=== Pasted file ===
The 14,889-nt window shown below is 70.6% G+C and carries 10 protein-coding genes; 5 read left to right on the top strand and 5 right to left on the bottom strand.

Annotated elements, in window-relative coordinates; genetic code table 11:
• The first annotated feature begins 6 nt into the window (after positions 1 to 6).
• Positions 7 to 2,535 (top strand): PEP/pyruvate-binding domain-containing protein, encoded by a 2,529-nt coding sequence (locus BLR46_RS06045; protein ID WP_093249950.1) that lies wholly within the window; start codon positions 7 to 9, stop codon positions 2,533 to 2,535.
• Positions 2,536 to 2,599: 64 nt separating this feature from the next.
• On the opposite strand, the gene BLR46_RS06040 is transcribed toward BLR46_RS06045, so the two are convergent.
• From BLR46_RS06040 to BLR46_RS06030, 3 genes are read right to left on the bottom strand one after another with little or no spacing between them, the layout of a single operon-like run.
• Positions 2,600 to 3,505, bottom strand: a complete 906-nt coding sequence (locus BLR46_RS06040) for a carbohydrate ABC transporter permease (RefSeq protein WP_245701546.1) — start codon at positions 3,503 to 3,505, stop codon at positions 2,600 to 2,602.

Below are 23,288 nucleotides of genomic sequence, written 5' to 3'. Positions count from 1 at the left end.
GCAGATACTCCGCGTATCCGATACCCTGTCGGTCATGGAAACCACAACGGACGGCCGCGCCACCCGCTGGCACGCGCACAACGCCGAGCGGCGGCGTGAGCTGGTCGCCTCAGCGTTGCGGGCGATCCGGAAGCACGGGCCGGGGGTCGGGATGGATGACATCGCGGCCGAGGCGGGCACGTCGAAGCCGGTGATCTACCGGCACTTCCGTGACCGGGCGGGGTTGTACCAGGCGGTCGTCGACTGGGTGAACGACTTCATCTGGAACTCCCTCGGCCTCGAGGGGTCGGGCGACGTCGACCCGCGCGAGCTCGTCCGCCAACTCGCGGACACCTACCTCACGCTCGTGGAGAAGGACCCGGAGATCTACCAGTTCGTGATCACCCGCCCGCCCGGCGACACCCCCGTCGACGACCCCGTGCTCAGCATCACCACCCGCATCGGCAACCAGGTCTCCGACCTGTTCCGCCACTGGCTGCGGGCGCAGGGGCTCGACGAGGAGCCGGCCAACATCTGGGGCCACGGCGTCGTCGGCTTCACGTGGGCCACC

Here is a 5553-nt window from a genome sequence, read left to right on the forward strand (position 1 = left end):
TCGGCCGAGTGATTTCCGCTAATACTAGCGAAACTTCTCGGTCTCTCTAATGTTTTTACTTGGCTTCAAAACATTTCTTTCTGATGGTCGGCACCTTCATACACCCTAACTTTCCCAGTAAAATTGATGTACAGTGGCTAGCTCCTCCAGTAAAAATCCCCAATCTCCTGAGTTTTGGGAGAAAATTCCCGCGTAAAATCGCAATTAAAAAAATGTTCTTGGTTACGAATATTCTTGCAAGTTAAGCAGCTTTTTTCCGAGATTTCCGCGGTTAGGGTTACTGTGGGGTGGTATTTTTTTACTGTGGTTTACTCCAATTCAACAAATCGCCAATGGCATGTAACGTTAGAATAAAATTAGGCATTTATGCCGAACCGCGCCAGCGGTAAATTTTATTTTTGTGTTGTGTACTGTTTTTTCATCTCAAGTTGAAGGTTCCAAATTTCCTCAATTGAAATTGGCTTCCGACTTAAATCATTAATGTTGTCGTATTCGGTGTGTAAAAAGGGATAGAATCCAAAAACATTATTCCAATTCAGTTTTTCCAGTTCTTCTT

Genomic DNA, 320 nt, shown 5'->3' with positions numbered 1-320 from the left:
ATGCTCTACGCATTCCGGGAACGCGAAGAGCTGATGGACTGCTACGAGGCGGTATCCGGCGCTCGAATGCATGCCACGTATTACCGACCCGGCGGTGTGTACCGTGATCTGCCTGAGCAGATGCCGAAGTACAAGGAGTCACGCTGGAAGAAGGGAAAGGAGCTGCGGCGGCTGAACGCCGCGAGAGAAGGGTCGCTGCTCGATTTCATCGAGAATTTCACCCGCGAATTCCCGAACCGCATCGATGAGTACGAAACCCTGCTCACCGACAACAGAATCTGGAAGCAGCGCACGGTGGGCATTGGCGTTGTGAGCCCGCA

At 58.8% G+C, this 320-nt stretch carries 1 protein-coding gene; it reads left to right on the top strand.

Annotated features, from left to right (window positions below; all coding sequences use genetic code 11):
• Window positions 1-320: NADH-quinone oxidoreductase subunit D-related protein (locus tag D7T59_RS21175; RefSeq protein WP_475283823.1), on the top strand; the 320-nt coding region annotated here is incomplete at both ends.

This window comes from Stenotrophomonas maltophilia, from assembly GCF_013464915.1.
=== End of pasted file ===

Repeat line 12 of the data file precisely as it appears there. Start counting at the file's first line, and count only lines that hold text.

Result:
TCGGCCGAGTGATTTCCGCTAATACTAGCGAAACTTCTCGGTCTCTCTAATGTTTTTACTTGGCTTCAAAACATTTCTTTCTGATGGTCGGCACCTTCATACACCCTAACTTTCCCAGTAAAATTGATGTACAGTGGCTAGCTCCTCCAGTAAAAATCCCCAATCTCCTGAGTTTTGGGAGAAAATTCCCGCGTAAAATCGCAATTAAAAAAATGTTCTTGGTTACGAATATTCTTGCAAGTTAAGCAGCTTTTTTCCGAGATTTCCGCGGTTAGGGTTACTGTGGGGTGGTATTTTTTTACTGTGGTTTACTCCAATTCAACAAATCGCCAATGGCATGTAACGTTAGAATAAAATTAGGCATTTATGCCGAACCGCGCCAGCGGTAAATTTTATTTTTGTGTTGTGTACTGTTTTTTCATCTCAAGTTGAAGGTTCCAAATTTCCTCAATTGAAATTGGCTTCCGACTTAAATCATTAATGTTGTCGTATTCGGTGTGTAAAAAGGGATAGAATCCAAAAACATTATTCCAATTCAGTTTTTCCAGTTCTTCTT